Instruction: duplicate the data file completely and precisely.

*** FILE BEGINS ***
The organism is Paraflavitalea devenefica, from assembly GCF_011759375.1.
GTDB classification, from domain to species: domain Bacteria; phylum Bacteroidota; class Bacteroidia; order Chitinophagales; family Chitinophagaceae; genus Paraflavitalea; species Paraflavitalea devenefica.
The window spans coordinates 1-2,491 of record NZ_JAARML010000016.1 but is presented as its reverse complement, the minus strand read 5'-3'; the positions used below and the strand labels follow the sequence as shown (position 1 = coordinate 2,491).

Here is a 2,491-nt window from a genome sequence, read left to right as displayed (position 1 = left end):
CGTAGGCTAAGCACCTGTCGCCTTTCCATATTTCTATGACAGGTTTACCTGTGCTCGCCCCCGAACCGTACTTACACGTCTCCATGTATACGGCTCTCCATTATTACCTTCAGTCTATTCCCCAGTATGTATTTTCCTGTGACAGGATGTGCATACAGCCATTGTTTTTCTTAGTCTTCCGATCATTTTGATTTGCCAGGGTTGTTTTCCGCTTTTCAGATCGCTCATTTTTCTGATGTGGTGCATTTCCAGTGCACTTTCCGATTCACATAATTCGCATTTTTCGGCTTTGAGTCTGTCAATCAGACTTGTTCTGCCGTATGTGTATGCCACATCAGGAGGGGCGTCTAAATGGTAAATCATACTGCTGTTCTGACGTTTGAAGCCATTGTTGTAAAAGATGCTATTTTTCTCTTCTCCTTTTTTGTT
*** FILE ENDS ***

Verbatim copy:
The organism is Paraflavitalea devenefica, from assembly GCF_011759375.1.
GTDB classification, from domain to species: domain Bacteria; phylum Bacteroidota; class Bacteroidia; order Chitinophagales; family Chitinophagaceae; genus Paraflavitalea; species Paraflavitalea devenefica.
The window spans coordinates 1-2,491 of record NZ_JAARML010000016.1 but is presented as its reverse complement, the minus strand read 5'-3'; the positions used below and the strand labels follow the sequence as shown (position 1 = coordinate 2,491).

Here is a 2,491-nt window from a genome sequence, read left to right as displayed (position 1 = left end):
CGTAGGCTAAGCACCTGTCGCCTTTCCATATTTCTATGACAGGTTTACCTGTGCTCGCCCCCGAACCGTACTTACACGTCTCCATGTATACGGCTCTCCATTATTACCTTCAGTCTATTCCCCAGTATGTATTTTCCTGTGACAGGATGTGCATACAGCCATTGTTTTTCTTAGTCTTCCGATCATTTTGATTTGCCAGGGTTGTTTTCCGCTTTTCAGATCGCTCATTTTTCTGATGTGGTGCATTTCCAGTGCACTTTCCGATTCACATAATTCGCATTTTTCGGCTTTGAGTCTGTCAATCAGACTTGTTCTGCCGTATGTGTATGCCACATCAGGAGGGGCGTCTAAATGGTAAATCATACTGCTGTTCTGACGTTTGAAGCCATTGTTGTAAAAGATGCTATTTTTCTCTTCTCCTTTTTTGTT